War hero Tony Bird remembered by friends

Tony at a reenactment group day at Tangmere Aviation Museum
Tony at a reenactment group day at Tangmere Aviation Museum

Following his passing last month, friends of war hero Tony Bird DFC have spoken out about his achievements and service.

Tony, who lived in Bognor for around 30 years, passed away on the morning of Sunday, July 15 at the age of 95.

Tony, with the rest of his Lancaster crew that were shot down and killed - Tony being the only one to survive. He then spent 12 months in Stalag Luff III before, being liberated by General Pattern, exactly a year to the day he arrived at the camp

Tony, with the rest of his Lancaster crew that were shot down and killed - Tony being the only one to survive. He then spent 12 months in Stalag Luff III before, being liberated by General Pattern, exactly a year to the day he arrived at the camp

A Lancaster Bomber Pilot in the RAF during the war, Tony was awarded an instant DFC (Distinguished Flying Cross) medal because of his actions on one occasion.

Tony joined the RAF in 1941 as a young man at the age of 18, and was selected for pilot training in England and subsequently in Canada before joining 61 Squadron in 1942.

This was a noteworthy squadron with a number of firsts, including the first raid on German soil in March, 1940, as well as the first raid on Berlin in August, 1940.

With 61 Squadron, Tony flew Lancaster bombers on 22 successful missions over Germany, including five over Berlin.

Tony with the Lancaster Bomber behind him

Tony with the Lancaster Bomber behind him

However, during one of these missions - a raid on Hanover - his Lancaster was severely damaged to the extent that three of the crew baled out, believing Tony to be dead and the aircraft doomed.

With no navigator or bomb aimer, Tony and the remainder of the crew went on to bomb their target and return to base in England.

It was for his part in this mission that he was awarded the DFC.

Tony continued to fly Lancaster bombers until he was shot down over Germany.

This happened during his last mission over Germany, when his aircraft exploded in mid-air - believed to be the result of cannon fire from a German night fighter equipped with upward firing cannons.

These weapons were specifically deployed to take advantage of the under belly, or the ‘blind spot’, of aircraft such as the Lancaster.

Tony survived this incident but spent the following 12 months - the remainder of the war - in the Stalag Luft III prisoner of war camp.

This Luftwaffe-run POW camp is famous for the ‘Great Escape’ of 73 prisoners, 70 of whom were recaptured.

Tony was held here before being liberated by General Patten at the end of the war, exactly a year to the day Tony had first arrived at the camp.

Bognor couple Tony and Cathy Hughes, Tony Bird’s friends, feel that Tony deserves recognition for his amazing service during the war, and want to remember him for these achievements, as well as reflecting back on their friendship with the war hero.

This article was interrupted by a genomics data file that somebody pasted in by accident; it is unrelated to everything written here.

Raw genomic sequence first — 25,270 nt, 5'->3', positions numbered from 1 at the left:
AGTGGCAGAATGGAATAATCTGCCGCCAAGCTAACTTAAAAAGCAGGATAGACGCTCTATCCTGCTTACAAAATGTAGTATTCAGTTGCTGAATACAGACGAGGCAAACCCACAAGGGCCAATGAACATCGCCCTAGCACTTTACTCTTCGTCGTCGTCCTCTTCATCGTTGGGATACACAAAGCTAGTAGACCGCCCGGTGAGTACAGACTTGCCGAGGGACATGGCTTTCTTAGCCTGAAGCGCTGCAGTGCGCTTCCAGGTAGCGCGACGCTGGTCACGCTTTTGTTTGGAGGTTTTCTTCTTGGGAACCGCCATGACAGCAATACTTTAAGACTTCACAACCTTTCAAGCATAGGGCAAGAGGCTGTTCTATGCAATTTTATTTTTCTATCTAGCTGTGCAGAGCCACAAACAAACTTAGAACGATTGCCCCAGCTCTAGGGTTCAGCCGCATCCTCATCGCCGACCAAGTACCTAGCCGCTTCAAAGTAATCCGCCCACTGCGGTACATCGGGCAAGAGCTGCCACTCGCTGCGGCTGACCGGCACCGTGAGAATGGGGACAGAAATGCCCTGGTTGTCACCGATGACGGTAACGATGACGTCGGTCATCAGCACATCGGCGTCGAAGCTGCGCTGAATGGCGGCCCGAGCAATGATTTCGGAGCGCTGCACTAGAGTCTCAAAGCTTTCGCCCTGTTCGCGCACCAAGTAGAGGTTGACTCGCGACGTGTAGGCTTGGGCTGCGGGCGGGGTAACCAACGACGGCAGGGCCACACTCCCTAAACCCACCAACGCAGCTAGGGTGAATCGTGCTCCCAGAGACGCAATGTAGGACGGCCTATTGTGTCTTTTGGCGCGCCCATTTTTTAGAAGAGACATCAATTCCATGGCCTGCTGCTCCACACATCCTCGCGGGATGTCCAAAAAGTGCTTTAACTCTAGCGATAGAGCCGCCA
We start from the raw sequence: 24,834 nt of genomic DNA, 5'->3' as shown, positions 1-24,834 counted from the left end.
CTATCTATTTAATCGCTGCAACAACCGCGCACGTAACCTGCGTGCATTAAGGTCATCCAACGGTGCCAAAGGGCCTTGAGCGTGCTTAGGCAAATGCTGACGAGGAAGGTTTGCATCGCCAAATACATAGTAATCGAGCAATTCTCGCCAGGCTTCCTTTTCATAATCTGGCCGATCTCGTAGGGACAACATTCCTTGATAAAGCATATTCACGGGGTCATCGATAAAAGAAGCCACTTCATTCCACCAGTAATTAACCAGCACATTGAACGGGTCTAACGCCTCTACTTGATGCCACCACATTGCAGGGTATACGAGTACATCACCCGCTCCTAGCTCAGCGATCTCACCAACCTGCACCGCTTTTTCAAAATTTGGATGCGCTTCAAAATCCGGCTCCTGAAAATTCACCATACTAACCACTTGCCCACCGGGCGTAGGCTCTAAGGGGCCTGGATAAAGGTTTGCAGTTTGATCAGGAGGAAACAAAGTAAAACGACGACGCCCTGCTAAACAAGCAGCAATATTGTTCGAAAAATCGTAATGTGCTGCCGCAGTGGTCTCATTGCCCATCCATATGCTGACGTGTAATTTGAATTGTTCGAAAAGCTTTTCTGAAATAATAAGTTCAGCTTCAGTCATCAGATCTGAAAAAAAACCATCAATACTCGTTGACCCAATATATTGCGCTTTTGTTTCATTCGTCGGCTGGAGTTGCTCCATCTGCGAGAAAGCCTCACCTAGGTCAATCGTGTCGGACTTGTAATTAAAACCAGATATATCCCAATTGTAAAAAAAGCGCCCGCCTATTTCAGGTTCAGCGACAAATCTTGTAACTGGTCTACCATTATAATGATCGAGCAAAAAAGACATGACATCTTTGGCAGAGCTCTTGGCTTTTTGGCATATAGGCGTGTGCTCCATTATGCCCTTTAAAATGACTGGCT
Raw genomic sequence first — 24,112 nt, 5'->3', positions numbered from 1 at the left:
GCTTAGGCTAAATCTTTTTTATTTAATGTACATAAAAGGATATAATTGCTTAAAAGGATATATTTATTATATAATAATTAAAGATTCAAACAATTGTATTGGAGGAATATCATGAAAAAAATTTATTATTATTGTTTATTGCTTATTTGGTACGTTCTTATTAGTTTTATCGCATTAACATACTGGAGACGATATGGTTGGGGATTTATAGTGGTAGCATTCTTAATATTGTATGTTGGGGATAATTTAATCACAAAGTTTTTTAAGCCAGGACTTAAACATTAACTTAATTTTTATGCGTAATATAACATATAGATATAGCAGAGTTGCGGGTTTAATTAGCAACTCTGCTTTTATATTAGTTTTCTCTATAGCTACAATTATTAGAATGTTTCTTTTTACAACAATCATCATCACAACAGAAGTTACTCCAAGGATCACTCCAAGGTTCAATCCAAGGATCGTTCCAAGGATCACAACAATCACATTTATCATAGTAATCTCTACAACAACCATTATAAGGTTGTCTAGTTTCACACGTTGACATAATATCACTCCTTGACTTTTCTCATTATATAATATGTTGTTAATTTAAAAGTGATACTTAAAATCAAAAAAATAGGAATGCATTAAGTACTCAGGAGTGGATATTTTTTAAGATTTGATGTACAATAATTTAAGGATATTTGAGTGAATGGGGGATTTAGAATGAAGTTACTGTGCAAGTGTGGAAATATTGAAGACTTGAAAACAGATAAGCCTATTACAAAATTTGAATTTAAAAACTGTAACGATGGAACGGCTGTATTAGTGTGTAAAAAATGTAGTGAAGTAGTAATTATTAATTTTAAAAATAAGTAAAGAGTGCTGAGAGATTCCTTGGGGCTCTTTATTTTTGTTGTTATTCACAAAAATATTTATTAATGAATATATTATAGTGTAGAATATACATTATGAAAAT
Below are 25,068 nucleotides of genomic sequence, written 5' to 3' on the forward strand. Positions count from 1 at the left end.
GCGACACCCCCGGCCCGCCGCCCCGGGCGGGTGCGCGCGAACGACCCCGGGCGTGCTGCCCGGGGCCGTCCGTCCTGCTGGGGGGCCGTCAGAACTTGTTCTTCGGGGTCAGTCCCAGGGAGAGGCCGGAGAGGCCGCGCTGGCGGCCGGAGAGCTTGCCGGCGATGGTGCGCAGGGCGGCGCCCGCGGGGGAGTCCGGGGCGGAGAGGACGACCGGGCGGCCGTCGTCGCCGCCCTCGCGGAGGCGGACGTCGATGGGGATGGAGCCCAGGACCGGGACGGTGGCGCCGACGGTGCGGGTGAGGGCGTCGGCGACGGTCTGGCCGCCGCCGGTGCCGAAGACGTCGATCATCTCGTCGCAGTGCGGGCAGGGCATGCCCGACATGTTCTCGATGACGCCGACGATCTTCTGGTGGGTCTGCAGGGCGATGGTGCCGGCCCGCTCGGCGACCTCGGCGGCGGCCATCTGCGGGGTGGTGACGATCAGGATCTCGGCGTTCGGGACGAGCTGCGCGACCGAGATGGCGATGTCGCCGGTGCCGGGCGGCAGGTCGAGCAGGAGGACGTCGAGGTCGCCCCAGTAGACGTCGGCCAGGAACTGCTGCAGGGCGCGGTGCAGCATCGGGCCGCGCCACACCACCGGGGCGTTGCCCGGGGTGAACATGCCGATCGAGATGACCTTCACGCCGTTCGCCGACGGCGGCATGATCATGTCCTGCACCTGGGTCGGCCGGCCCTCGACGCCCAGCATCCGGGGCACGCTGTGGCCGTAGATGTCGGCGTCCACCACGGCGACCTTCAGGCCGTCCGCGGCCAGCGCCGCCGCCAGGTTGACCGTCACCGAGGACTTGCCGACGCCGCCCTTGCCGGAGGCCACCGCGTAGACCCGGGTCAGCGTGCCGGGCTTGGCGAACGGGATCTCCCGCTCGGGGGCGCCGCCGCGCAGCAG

Tony Hughes, who lives with his wife Cathy close to Mr Bird’s home, said: “Tony is rather unique in that he was very young to become a Lancaster Bomber Pilot, and not many RAF personnel received an instant DFC for actions during the war.

“Tony also had authority from our queen, to wear his uniform on any occasion he chose to use it - not the norm.”

“My wife Cathy first came to know Tony when she was following the sculptor Phillip Jackson from Midhurst who had been commissioned to create the Bomber Command Memorial which stands erected in Green Park London.

“Cathy photographed the various stages of the project and to complete it she wanted to talk to members of Lancaster Bomber crews about their experiences.

“The first member she found and met was Tony Bird who coincidently only lived around the corner to us in Bognor.

“Tony had not long lost his wife Sandy and whilst he was still enjoying his bridge club, life was quite lonely.

“His only relative was his son Stevie who lives and runs a business abroad, so was not able to visit quite as often as he would have liked, but Cathy and I, along with just a few of our friends, continued to visit to the end.

“Cathy and I began including Tony when we had guests at home - he made a very good ‘Dinner Speaker’ reminiscing about his career in the RAF, and because of this gained a new circle of ‘friends’ who all came along to his 90th birthday party.

“Tony was always pleased to see people, but unfortunately most of his friends had passed away before him, leaving him very much on his own.

“Cathy and I over the years have kept an eye on Tony, shopping, helping with chores, sorting his medical problems etc out until he went into a Care home about 18 months ago.

“He was always grateful for everything that was done for him, both by Cathy and I and the Care home.”

Tony went on in later life to write a book about his career in the RAF, entitled A Bird Over Berlin, which is available on Amazon.

The funeral of Tony Bird DFC will be held on August 6 at 11am at Chichester Crematorium.